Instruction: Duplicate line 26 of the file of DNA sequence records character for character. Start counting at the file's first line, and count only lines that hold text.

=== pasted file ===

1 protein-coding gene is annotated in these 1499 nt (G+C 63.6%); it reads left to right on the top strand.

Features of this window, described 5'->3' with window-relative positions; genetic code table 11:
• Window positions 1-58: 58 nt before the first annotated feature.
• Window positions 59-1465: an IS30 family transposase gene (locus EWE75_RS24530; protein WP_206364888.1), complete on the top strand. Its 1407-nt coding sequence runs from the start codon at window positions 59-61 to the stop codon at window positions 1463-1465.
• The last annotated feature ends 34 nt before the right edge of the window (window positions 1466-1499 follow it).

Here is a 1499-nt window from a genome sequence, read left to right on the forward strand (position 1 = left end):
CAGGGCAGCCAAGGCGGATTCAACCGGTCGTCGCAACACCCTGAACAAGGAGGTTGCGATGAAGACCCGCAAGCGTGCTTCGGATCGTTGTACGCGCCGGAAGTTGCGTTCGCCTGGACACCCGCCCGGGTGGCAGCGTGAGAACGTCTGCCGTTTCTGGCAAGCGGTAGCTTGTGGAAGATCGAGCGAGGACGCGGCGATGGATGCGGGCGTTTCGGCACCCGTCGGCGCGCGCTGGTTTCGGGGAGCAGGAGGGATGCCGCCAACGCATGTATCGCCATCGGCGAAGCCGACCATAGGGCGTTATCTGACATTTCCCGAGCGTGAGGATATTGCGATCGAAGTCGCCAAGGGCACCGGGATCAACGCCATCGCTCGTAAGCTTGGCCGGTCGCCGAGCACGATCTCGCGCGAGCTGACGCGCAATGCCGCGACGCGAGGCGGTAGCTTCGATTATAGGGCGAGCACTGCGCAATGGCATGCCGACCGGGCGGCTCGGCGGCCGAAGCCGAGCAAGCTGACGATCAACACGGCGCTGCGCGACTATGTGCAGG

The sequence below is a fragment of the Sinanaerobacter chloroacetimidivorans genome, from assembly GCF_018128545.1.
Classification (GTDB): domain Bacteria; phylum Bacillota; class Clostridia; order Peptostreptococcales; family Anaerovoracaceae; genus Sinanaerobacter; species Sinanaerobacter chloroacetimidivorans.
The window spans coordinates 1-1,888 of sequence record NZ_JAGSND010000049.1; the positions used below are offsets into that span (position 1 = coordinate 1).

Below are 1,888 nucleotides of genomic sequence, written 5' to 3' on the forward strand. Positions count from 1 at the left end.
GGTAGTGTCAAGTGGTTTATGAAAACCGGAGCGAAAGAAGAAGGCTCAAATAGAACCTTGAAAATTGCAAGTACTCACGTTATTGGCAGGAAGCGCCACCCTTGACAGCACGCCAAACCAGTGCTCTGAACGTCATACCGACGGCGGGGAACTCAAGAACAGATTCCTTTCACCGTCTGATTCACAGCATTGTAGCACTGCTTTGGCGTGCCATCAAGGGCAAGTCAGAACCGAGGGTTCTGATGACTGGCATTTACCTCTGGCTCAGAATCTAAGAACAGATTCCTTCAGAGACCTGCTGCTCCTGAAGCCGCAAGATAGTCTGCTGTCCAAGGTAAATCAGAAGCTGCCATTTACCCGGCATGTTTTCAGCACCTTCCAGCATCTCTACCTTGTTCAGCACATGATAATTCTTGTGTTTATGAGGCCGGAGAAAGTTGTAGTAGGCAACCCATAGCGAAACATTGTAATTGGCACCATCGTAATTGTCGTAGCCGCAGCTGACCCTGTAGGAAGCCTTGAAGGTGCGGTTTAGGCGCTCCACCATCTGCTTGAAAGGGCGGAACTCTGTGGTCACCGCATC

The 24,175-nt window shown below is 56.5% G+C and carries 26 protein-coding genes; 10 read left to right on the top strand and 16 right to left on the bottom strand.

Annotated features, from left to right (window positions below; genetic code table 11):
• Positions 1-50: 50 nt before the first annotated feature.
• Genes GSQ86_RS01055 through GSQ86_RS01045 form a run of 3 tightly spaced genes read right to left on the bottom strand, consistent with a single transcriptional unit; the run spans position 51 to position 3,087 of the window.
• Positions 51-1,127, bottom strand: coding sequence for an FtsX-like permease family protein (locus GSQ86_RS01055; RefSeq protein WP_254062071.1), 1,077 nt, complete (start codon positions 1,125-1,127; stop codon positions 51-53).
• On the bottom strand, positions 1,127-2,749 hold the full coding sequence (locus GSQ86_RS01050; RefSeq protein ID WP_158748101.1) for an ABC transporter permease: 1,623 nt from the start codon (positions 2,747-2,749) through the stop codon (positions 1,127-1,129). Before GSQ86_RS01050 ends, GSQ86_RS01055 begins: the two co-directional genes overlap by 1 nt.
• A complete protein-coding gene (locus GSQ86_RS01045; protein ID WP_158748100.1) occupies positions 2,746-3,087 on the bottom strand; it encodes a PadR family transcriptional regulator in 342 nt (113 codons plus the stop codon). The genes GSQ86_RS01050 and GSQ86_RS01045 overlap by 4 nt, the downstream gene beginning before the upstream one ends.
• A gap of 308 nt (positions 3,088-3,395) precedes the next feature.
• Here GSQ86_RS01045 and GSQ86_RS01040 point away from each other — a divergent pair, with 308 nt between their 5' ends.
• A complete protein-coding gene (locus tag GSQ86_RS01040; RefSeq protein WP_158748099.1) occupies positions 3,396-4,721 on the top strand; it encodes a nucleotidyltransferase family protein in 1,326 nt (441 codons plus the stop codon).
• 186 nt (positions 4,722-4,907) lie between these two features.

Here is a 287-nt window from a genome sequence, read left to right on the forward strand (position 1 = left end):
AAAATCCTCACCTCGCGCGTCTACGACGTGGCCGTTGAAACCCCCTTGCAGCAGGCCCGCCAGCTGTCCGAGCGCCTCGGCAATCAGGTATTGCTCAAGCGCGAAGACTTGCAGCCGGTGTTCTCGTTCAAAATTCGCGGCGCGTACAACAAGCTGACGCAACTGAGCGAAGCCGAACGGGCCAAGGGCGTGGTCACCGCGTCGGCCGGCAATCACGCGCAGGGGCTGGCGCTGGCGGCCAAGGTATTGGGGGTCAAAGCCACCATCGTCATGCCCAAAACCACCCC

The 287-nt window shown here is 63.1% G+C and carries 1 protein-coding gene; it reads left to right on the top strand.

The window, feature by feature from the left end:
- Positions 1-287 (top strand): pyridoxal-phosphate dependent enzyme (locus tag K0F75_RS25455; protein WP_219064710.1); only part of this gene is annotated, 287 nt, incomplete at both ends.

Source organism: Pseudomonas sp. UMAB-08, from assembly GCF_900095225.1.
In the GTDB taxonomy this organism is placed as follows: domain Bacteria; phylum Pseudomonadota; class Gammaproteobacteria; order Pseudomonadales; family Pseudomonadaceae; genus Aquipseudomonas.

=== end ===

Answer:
The 287-nt window shown here is 63.1% G+C and carries 1 protein-coding gene; it reads left to right on the top strand.